- You needed a special plugin on your browser to run the Java app.
- The contents of the Java app were not searchable by search engines.
- When you ran a Java app, you were basically running a full-fledged computer program in your browser. This made it susceptible to viruses and other forms of attack.
Flash was an attempt to build an application platform similar to Java, but more native to the web. It became very popular, especially for games — in fact, it is still used for games. But it has fallen out of fashion for most other uses.
Flash had most of the same problems as Java — the need for a plugin, the lack of search-engine support, and the general security hazard.
Flash and Java and Web Protocols
Both Flash and Java (and a few other competing technologies) were built like bolt-ons to the way the web was designed to work. Basically, instead of returning a document or image file, the server would return the files needed to run a Flash or Java application. If you had the right plugins, they would just work — but if they didn’t, your browser couldn’t make heads or tails of them.
Web Interactivity Today
The last decade or so has seen a focus on web standards — designing and building sites and applications for the web that conform to agreed-upon conventions and philosophies. Along with that focus has come a number of technologies for better handling client-side scripting. At the same time, better server-side tools have emerged, and the two have side of the coin have become more tightly integrated.
HTML — Hypertext Markup Language — is the language of web sites. Originally conceived as a simply a way to prepare and present text documents for the web, it has expanded a great deal.
The latest version of HTML — HTML 5 — includes provisions for embedded media and dynamic, interactive content.
CSS — Cascading Stylesheets — is the language used for defining how HTML documents should look when displayed in the browser. A CSS file might specify the color of the page background, the font, or the size of various images.
As the language has developed, it has gotten a lot more complex and sophisticated. In addition to document styling, it provides a number of tools for handling interaction. For example, CSS can be used to animate web page elements and move them around the screen, resize them, or otherwise manipulate them.
JS applications are native to the web browser environment, and are are tightly integrated with HTML documents. These features overcome the limitations on other client-side application platforms.
A number of server-side languages have developed and evolved since the bad old days of CGI. Some of them are web-specific. Others are more generalized, but have web-facing components.
AJAX isn’t really a technology as much as it is an idea — a pattern for designing web applications.
- Without reloading the page (that is, asynchronously) the JS app sends a request to the server
- The server sends back data, rather than a full document. The data was originally usually XML (hence the name AJAX), but today it is more likely to be JSON.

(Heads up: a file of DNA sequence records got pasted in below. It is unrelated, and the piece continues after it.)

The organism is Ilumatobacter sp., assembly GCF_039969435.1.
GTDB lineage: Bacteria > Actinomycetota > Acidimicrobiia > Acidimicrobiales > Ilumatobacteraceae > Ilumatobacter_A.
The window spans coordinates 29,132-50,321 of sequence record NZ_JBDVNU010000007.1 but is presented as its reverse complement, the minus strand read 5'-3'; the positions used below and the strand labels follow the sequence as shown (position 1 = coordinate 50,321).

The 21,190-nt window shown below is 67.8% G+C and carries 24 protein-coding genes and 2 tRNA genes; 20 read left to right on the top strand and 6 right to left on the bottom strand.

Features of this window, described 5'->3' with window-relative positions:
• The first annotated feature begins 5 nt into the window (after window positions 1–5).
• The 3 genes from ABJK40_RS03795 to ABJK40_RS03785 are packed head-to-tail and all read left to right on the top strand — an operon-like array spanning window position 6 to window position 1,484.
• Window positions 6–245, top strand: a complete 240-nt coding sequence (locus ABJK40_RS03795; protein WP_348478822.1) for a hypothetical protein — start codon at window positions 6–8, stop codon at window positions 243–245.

- The JS app parses the data and updates the currently displayed page, without the page every reloading.
It is said to be “asynchronous” because new content can be loaded into a page at a different time than the page is loaded into the browser.
AJAX-style interaction drives many of the web applications you probably use all the time — Facebook, Twitter, GMail.
How to use these great new tools
It’s one thing to know about all these different tools, but how do you actually implement them into your own website? There are several sets of tools that can help.
Content Management Systems
A Content Management System, or CMS, is a web application that allows you to easily manage a content-driven website. It usually includes:
- an admin application for adding and editing content
- a database for storing content
- a templating system for displaying content to visitors
- a plugin system for adding functionality and new featues
The larger, more popular CMSes have huge collections of plugins to choose from, many of which provide rich, interactive experiences for users.
The most popular CMSes are:
If you can learn code a little, application development frameworks provide a way to jumpstart the building process for a unique, interactive web application. They provide a “skeleton” app, which you flesh out by adding the specific features and defining data organization.
Frameworks are language specific.
Front End Frameworks and Libraries
Front-end frameworks and libraries help you make use of in-browser technologies to create interactive web applications. They all use some combination of HTML, CSS, and JS.
- Design and Interaction
- Application Features
The web has come a long way in the last decade. Many of the tools for interactive web development that were current just a few years ago have become obsolete, while other things which were considered low-powered “toys” have evolved into full-fledged, serious tools.
Today using CMS plugins, or applications development tools, you can build a highly interactive website that will keep your users engaged.